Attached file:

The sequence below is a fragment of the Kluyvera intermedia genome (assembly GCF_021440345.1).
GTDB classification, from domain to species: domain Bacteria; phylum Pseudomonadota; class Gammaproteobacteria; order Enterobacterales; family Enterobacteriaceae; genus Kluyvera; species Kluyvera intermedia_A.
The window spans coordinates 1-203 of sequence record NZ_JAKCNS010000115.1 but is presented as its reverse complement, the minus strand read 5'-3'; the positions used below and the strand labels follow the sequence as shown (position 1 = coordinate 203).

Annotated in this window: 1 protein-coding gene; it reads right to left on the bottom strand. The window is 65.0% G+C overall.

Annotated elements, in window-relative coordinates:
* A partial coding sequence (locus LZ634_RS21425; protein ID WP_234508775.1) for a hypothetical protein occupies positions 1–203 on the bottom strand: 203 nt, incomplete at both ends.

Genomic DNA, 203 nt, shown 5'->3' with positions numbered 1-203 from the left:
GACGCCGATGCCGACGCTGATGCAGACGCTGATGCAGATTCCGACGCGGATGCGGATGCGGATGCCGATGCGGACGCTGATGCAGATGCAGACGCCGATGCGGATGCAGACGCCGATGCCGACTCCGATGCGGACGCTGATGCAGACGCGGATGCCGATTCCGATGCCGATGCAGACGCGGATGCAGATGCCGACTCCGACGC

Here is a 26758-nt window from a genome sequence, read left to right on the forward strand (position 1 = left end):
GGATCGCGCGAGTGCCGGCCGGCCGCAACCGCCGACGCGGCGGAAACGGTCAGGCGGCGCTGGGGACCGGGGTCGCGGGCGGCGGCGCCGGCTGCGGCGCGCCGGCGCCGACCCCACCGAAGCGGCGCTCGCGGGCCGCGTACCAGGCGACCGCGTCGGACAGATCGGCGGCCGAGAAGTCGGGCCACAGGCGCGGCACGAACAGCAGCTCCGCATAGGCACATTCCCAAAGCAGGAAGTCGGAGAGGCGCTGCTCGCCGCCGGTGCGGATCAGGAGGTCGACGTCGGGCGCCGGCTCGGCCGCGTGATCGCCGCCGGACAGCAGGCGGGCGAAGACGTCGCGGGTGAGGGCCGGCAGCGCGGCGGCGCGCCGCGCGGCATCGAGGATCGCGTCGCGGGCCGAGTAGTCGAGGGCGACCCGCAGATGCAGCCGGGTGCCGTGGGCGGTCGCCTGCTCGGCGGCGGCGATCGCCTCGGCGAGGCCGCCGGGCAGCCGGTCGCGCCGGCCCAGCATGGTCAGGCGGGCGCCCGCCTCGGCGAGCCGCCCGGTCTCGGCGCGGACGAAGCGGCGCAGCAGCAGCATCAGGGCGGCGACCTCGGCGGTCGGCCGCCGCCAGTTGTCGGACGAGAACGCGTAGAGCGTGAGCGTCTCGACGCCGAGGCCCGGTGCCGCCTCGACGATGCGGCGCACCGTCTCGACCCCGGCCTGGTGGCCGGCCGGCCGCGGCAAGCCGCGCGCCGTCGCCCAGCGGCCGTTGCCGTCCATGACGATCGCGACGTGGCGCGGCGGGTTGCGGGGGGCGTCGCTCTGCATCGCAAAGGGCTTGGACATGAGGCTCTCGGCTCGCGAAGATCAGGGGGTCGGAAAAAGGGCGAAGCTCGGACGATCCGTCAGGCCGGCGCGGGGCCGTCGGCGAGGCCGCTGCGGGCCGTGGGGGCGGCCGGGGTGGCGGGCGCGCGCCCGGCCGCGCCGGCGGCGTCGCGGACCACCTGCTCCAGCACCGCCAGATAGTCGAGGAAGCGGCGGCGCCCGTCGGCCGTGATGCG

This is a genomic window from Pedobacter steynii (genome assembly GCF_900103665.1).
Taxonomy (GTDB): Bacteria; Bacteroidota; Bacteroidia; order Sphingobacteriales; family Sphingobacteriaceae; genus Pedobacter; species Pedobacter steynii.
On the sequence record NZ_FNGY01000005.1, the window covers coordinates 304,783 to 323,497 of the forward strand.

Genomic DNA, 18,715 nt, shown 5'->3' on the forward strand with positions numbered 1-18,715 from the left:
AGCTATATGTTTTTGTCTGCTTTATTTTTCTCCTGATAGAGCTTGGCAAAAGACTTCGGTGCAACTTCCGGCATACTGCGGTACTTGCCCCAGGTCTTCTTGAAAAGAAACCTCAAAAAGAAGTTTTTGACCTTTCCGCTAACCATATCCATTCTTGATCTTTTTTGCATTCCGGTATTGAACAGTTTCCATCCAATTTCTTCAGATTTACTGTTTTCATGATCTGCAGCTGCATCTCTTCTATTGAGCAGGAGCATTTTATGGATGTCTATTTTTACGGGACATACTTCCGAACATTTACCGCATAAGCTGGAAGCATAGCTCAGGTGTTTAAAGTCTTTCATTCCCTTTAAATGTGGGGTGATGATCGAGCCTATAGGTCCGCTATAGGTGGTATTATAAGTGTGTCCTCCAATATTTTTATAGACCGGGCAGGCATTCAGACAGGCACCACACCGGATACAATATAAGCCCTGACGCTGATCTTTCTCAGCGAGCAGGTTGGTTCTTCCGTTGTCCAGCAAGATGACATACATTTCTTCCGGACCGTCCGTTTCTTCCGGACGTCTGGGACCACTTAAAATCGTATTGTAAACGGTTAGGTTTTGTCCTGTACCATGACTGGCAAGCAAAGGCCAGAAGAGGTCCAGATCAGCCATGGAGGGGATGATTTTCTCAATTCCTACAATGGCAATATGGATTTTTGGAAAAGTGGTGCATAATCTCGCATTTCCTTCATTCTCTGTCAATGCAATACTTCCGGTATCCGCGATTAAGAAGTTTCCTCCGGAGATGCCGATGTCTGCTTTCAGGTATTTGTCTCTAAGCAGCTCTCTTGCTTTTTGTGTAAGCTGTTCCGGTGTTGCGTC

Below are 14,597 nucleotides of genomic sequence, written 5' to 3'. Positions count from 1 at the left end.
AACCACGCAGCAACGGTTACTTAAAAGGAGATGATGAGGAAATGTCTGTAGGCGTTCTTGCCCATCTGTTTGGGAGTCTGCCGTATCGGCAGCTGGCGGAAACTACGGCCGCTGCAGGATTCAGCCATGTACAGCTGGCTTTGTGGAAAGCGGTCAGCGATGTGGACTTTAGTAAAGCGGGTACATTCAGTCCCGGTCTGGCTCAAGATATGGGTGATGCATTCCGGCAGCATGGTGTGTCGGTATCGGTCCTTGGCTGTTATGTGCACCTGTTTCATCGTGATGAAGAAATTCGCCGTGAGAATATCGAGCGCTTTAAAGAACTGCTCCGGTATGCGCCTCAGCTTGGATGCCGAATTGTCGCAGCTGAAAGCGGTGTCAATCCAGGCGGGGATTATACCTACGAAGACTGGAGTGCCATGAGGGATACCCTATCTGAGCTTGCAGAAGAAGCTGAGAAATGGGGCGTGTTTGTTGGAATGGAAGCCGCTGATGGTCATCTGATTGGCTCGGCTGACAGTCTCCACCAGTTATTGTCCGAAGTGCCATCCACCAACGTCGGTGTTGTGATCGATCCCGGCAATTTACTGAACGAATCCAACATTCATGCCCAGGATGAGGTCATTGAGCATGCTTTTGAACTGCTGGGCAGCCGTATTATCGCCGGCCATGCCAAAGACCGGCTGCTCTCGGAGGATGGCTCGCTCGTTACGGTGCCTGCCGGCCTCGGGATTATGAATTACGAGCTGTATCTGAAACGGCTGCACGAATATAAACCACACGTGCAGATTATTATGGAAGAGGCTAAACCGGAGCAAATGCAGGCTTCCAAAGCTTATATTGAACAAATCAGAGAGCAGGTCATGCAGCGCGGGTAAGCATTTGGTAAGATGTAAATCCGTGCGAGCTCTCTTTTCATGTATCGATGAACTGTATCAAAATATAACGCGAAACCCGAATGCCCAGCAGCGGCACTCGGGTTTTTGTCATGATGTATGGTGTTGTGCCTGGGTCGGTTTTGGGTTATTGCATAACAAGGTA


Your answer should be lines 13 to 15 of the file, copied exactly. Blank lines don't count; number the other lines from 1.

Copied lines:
On the sequence record NZ_FNGY01000005.1, the window covers coordinates 304,783 to 323,497 of the forward strand.

Genomic DNA, 18,715 nt, shown 5'->3' on the forward strand with positions numbered 1-18,715 from the left:
AGCTATATGTTTTTGTCTGCTTTATTTTTCTCCTGATAGAGCTTGGCAAAAGACTTCGGTGCAACTTCCGGCATACTGCGGTACTTGCCCCAGGTCTTCTTGAAAAGAAACCTCAAAAAGAAGTTTTTGACCTTTCCGCTAACCATATCCATTCTTGATCTTTTTTGCATTCCGGTATTGAACAGTTTCCATCCAATTTCTTCAGATTTACTGTTTTCATGATCTGCAGCTGCATCTCTTCTATTGAGCAGGAGCATTTTATGGATGTCTATTTTTACGGGACATACTTCCGAACATTTACCGCATAAGCTGGAAGCATAGCTCAGGTGTTTAAAGTCTTTCATTCCCTTTAAATGTGGGGTGATGATCGAGCCTATAGGTCCGCTATAGGTGGTATTATAAGTGTGTCCTCCAATATTTTTATAGACCGGGCAGGCATTCAGACAGGCACCACACCGGATACAATATAAGCCCTGACGCTGATCTTTCTCAGCGAGCAGGTTGGTTCTTCCGTTGTCCAGCAAGATGACATACATTTCTTCCGGACCGTCCGTTTCTTCCGGACGTCTGGGACCACTTAAAATCGTATTGTAAACGGTTAGGTTTTGTCCTGTACCATGACTGGCAAGCAAAGGCCAGAAGAGGTCCAGATCAGCCATGGAGGGGATGATTTTCTCAATTCCTACAATGGCAATATGGATTTTTGGAAAAGTGGTGCATAATCTCGCATTTCCTTCATTCTCTGTCAATGCAATACTTCCGGTATCCGCGATTAAGAAGTTTCCTCCGGAGATGCCGATGTCTGCTTTCAGGTATTTGTCTCTAAGCAGCTCTCTTGCTTTTTGTGTAAGCTGTTCCGGTGTTGCGTC